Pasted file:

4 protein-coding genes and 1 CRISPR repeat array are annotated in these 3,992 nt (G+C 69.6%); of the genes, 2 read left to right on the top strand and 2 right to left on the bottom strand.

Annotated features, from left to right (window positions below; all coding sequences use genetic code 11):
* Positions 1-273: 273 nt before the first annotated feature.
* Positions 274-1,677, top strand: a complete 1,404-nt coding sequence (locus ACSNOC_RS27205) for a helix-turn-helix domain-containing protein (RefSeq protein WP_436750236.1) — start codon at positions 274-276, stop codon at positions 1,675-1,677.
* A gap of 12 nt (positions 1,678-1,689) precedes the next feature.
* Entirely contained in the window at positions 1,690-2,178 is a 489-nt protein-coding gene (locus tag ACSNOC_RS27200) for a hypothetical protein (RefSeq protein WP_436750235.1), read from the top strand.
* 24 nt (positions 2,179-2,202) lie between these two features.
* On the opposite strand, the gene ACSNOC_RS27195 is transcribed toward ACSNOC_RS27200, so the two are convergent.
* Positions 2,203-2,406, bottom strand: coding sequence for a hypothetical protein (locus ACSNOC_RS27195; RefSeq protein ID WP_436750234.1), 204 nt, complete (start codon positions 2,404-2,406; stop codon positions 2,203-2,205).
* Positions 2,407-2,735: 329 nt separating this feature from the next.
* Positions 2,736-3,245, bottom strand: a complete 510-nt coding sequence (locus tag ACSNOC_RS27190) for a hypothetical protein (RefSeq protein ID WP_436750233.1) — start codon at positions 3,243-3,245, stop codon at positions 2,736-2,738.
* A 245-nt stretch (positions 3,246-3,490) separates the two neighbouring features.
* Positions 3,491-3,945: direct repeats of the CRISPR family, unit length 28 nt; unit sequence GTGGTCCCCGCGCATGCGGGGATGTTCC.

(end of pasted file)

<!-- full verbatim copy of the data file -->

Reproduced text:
4 protein-coding genes and 1 CRISPR repeat array are annotated in these 3,992 nt (G+C 69.6%); of the genes, 2 read left to right on the top strand and 2 right to left on the bottom strand.

Annotated features, from left to right (window positions below; all coding sequences use genetic code 11):
* Positions 1-273: 273 nt before the first annotated feature.
* Positions 274-1,677, top strand: a complete 1,404-nt coding sequence (locus ACSNOC_RS27205) for a helix-turn-helix domain-containing protein (RefSeq protein WP_436750236.1) — start codon at positions 274-276, stop codon at positions 1,675-1,677.
* A gap of 12 nt (positions 1,678-1,689) precedes the next feature.
* Entirely contained in the window at positions 1,690-2,178 is a 489-nt protein-coding gene (locus tag ACSNOC_RS27200) for a hypothetical protein (RefSeq protein WP_436750235.1), read from the top strand.
* 24 nt (positions 2,179-2,202) lie between these two features.
* On the opposite strand, the gene ACSNOC_RS27195 is transcribed toward ACSNOC_RS27200, so the two are convergent.
* Positions 2,203-2,406, bottom strand: coding sequence for a hypothetical protein (locus ACSNOC_RS27195; RefSeq protein ID WP_436750234.1), 204 nt, complete (start codon positions 2,404-2,406; stop codon positions 2,203-2,205).
* Positions 2,407-2,735: 329 nt separating this feature from the next.
* Positions 2,736-3,245, bottom strand: a complete 510-nt coding sequence (locus tag ACSNOC_RS27190) for a hypothetical protein (RefSeq protein ID WP_436750233.1) — start codon at positions 3,243-3,245, stop codon at positions 2,736-2,738.
* A 245-nt stretch (positions 3,246-3,490) separates the two neighbouring features.
* Positions 3,491-3,945: direct repeats of the CRISPR family, unit length 28 nt; unit sequence GTGGTCCCCGCGCATGCGGGGATGTTCC.